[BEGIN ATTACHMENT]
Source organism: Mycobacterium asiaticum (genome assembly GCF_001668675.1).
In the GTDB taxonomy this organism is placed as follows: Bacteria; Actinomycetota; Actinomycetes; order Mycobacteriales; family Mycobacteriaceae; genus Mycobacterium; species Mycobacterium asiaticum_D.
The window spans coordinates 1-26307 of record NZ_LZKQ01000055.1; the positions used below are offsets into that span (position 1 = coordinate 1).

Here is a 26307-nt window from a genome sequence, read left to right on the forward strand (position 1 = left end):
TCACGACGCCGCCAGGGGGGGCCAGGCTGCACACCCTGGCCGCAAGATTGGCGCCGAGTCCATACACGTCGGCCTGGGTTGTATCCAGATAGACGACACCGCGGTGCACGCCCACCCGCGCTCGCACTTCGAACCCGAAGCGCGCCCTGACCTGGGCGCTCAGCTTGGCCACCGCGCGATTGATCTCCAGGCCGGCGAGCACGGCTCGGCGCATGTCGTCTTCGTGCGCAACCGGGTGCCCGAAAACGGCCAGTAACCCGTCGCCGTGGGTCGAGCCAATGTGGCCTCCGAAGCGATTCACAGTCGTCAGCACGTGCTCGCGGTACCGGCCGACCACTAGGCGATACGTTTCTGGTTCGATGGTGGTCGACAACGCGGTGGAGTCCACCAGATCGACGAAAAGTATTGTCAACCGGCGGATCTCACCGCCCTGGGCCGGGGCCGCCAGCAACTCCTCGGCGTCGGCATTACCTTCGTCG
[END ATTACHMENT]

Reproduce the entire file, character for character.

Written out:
Source organism: Mycobacterium asiaticum (genome assembly GCF_001668675.1).
In the GTDB taxonomy this organism is placed as follows: Bacteria; Actinomycetota; Actinomycetes; order Mycobacteriales; family Mycobacteriaceae; genus Mycobacterium; species Mycobacterium asiaticum_D.
The window spans coordinates 1-26307 of record NZ_LZKQ01000055.1; the positions used below are offsets into that span (position 1 = coordinate 1).

Here is a 26307-nt window from a genome sequence, read left to right on the forward strand (position 1 = left end):
TCACGACGCCGCCAGGGGGGGCCAGGCTGCACACCCTGGCCGCAAGATTGGCGCCGAGTCCATACACGTCGGCCTGGGTTGTATCCAGATAGACGACACCGCGGTGCACGCCCACCCGCGCTCGCACTTCGAACCCGAAGCGCGCCCTGACCTGGGCGCTCAGCTTGGCCACCGCGCGATTGATCTCCAGGCCGGCGAGCACGGCTCGGCGCATGTCGTCTTCGTGCGCAACCGGGTGCCCGAAAACGGCCAGTAACCCGTCGCCGTGGGTCGAGCCAATGTGGCCTCCGAAGCGATTCACAGTCGTCAGCACGTGCTCGCGGTACCGGCCGACCACTAGGCGATACGTTTCTGGTTCGATGGTGGTCGACAACGCGGTGGAGTCCACCAGATCGACGAAAAGTATTGTCAACCGGCGGATCTCACCGCCCTGGGCCGGGGCCGCCAGCAACTCCTCGGCGTCGGCATTACCTTCGTCG